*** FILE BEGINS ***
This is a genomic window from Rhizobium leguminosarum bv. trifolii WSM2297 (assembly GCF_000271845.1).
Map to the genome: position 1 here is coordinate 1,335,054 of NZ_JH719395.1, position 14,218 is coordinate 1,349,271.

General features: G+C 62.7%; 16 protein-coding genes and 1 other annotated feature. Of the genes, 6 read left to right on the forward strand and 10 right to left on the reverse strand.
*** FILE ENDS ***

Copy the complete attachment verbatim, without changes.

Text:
This is a genomic window from Rhizobium leguminosarum bv. trifolii WSM2297 (assembly GCF_000271845.1).
Map to the genome: position 1 here is coordinate 1,335,054 of NZ_JH719395.1, position 14,218 is coordinate 1,349,271.

General features: G+C 62.7%; 16 protein-coding genes and 1 other annotated feature. Of the genes, 6 read left to right on the forward strand and 10 right to left on the reverse strand.